I really like Kuhlthau’s approach to teaching 21st century learners through guided inquiry, particularly the instructional team approach. Including and making the most of all the expertise in the school community enriches and adds value to the teaching and learning process. Working in an IB school, I see this practice occurring to a degree. Teamwork and collaboration is encouraged between teachers and curriculum coordinators, parents and community members when working on given units of inquiry. Unfortunately, these instructional teams don’t always include library staff, but when they do there is great success. Each year, in one school, librarians work with year 7, 8 & 10 teachers on, what Eisenberg would call “Big Juicies”, information rich research projects.
Although the idea of extended teams assisting students with guided inquiry is excellent, I can see how the practical application can be fraught with issues e.g., clashing time tables, time poor teaching staff, under staffed and under resourced, if collaborative practice isn’t supported or endorsed by the school.
Kulthau’s Information Search Process (ISP) really resonates with me particularly as I feel I am “living the experience” doing this course. I know how I feel at the beginning of an assignment, how daunting all the information is, how overwhelming it can be and I can understand how some students would, like me, want to give up or lose interest. It is important to have a scaffold to guide you through the learning process and it is encouraging to know that feelings and thoughts experienced are normal. I feel I have consolidated my understanding of the learning process. Learning is individual and personal, we construct knowledge at our own pace and we go through highs and lows in the process. As a novice teacher, I am beginning to realise the importance of capturing students during these moments or stages, to guide and get them back on track. I like the approach of regular intervention, continual self assessment and evaluation and can see great value in the implementation of the SLIM survey toolkit.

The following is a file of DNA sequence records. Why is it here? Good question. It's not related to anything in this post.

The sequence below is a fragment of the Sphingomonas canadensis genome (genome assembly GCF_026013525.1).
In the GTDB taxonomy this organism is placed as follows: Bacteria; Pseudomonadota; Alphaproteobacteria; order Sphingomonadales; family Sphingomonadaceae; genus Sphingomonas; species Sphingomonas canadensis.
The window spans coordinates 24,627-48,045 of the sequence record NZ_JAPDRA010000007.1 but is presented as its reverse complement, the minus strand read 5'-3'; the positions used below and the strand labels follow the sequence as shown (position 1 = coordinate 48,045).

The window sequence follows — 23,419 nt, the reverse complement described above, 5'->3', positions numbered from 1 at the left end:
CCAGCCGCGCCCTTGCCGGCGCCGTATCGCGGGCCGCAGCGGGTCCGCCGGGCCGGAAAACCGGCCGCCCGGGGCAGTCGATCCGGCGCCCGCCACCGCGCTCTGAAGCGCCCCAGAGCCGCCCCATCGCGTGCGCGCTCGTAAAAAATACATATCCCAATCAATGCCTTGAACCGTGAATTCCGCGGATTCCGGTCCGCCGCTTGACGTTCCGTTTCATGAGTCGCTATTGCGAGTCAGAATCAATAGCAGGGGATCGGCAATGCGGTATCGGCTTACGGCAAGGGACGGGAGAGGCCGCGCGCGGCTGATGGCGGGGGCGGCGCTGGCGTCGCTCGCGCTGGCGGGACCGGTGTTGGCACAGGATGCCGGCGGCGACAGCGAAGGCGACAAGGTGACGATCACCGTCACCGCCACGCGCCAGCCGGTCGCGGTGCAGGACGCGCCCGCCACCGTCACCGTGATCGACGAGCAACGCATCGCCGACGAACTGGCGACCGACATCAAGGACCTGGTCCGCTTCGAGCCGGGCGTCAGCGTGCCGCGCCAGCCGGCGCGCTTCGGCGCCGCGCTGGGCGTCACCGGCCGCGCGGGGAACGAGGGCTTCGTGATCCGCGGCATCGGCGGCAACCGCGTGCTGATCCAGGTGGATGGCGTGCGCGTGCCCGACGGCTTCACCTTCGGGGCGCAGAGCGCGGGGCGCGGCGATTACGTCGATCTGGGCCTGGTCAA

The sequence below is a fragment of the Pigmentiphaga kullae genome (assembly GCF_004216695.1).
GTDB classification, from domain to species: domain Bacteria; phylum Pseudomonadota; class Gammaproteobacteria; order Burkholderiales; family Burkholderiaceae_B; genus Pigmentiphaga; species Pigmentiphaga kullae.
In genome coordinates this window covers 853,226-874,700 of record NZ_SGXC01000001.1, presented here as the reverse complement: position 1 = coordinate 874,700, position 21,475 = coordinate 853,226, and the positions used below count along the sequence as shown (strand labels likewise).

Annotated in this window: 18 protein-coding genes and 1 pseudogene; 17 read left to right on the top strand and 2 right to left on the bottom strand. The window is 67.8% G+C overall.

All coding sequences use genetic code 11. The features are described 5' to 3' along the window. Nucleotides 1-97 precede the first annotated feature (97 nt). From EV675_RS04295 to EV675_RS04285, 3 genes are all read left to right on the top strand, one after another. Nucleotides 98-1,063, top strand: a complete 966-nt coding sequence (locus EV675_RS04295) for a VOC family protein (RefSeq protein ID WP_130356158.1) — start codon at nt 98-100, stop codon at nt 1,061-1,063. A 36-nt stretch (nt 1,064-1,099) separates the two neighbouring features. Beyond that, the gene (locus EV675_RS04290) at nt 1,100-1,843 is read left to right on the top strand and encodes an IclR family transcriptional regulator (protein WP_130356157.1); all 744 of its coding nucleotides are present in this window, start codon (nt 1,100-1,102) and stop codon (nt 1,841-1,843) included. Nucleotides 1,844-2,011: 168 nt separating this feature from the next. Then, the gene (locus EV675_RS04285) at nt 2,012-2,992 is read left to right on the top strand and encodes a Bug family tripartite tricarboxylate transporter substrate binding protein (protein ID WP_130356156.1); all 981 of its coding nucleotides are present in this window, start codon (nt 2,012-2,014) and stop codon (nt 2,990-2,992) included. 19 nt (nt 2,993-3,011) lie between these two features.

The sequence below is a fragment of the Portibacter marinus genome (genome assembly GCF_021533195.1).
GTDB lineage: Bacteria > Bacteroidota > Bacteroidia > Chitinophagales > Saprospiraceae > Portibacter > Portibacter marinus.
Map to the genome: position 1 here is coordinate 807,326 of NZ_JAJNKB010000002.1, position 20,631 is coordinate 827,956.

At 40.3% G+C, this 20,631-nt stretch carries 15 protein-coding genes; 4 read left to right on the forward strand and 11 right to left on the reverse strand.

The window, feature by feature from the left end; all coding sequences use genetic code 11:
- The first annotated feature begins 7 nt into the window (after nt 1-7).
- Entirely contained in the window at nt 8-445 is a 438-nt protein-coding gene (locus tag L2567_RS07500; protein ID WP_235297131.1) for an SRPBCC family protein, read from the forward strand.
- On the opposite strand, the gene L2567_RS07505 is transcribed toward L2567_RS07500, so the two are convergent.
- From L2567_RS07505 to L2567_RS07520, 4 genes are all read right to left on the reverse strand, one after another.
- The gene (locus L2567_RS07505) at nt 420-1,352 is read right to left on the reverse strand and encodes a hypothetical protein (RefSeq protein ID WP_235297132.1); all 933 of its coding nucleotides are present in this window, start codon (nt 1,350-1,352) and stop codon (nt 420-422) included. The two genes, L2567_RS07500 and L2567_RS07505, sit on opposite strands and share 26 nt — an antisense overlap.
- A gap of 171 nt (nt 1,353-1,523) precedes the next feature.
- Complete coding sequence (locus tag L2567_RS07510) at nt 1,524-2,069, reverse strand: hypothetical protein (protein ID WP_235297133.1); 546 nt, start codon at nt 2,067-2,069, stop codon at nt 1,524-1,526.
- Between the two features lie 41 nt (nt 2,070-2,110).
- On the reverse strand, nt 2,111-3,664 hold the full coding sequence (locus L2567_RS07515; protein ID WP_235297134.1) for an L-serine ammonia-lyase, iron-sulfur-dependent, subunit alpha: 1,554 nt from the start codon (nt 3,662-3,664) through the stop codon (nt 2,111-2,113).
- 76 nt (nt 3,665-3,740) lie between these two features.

Kuhlthau, C. C. (2004). Learning as a process. In Seeking meaning: a process approach to
library and information services (2nd ed.) (pp. 13-27). Westport, Connecticut: Libraries Unlimited.
Kuhlthau, C. C. (2012). Information Search Process. In Carol Collier Kuhlthau. Retrieved from http://comminfo.rutgers.edu/~kuhlthau/information_search_process.htm
Kuhlthau, C.C & Maniotes, L. K. (2010). Building guided inquiry teams for 21st-century learners. School Library Monthly, 5, 18-21